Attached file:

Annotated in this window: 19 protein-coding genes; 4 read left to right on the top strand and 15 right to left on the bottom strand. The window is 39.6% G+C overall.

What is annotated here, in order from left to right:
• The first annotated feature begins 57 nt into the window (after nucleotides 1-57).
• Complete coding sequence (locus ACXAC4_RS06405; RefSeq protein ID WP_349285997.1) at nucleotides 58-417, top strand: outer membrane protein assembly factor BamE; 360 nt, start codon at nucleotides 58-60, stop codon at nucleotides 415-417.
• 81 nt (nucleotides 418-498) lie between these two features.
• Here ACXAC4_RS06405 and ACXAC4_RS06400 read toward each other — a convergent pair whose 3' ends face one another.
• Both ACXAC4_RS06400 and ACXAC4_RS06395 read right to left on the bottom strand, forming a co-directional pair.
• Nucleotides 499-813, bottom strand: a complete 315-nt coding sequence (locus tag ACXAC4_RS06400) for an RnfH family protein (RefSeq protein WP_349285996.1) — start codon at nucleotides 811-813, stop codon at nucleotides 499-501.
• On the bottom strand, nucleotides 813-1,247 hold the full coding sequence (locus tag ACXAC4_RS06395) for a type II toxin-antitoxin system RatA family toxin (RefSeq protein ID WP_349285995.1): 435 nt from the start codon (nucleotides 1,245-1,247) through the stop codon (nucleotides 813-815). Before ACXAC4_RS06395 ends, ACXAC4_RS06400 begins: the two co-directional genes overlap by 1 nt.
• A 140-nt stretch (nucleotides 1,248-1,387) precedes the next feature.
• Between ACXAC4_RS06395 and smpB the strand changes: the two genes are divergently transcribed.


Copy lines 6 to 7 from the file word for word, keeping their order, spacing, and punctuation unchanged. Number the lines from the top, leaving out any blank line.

• Here ACXAC4_RS06405 and ACXAC4_RS06400 read toward each other — a convergent pair whose 3' ends face one another.
• Both ACXAC4_RS06400 and ACXAC4_RS06395 read right to left on the bottom strand, forming a co-directional pair.